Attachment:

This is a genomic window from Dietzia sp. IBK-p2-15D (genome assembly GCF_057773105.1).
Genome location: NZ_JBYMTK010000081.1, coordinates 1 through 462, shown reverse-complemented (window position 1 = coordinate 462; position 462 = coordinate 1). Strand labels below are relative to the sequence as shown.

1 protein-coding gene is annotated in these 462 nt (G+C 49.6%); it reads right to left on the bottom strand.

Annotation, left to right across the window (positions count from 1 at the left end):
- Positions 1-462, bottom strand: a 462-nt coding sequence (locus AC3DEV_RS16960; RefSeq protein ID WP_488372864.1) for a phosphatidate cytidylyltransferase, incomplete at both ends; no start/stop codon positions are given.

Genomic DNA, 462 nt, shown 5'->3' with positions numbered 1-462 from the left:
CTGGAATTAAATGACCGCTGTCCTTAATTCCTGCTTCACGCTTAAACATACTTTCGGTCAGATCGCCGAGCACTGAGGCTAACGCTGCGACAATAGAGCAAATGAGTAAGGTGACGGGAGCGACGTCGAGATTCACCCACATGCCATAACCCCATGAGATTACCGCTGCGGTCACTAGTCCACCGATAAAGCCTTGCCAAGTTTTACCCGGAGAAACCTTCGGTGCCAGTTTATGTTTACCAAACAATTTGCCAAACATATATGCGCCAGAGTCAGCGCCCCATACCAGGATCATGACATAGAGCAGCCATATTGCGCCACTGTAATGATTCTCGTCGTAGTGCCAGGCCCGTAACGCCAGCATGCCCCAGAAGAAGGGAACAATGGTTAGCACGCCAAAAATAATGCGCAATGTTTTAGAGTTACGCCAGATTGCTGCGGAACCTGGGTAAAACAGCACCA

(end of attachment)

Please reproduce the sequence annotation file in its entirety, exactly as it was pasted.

This is a genomic window from Dietzia sp. IBK-p2-15D (genome assembly GCF_057773105.1).
Genome location: NZ_JBYMTK010000081.1, coordinates 1 through 462, shown reverse-complemented (window position 1 = coordinate 462; position 462 = coordinate 1). Strand labels below are relative to the sequence as shown.

1 protein-coding gene is annotated in these 462 nt (G+C 49.6%); it reads right to left on the bottom strand.

Annotation, left to right across the window (positions count from 1 at the left end):
- Positions 1-462, bottom strand: a 462-nt coding sequence (locus AC3DEV_RS16960; RefSeq protein ID WP_488372864.1) for a phosphatidate cytidylyltransferase, incomplete at both ends; no start/stop codon positions are given.

Genomic DNA, 462 nt, shown 5'->3' with positions numbered 1-462 from the left:
CTGGAATTAAATGACCGCTGTCCTTAATTCCTGCTTCACGCTTAAACATACTTTCGGTCAGATCGCCGAGCACTGAGGCTAACGCTGCGACAATAGAGCAAATGAGTAAGGTGACGGGAGCGACGTCGAGATTCACCCACATGCCATAACCCCATGAGATTACCGCTGCGGTCACTAGTCCACCGATAAAGCCTTGCCAAGTTTTACCCGGAGAAACCTTCGGTGCCAGTTTATGTTTACCAAACAATTTGCCAAACATATATGCGCCAGAGTCAGCGCCCCATACCAGGATCATGACATAGAGCAGCCATATTGCGCCACTGTAATGATTCTCGTCGTAGTGCCAGGCCCGTAACGCCAGCATGCCCCAGAAGAAGGGAACAATGGTTAGCACGCCAAAAATAATGCGCAATGTTTTAGAGTTACGCCAGATTGCTGCGGAACCTGGGTAAAACAGCACCA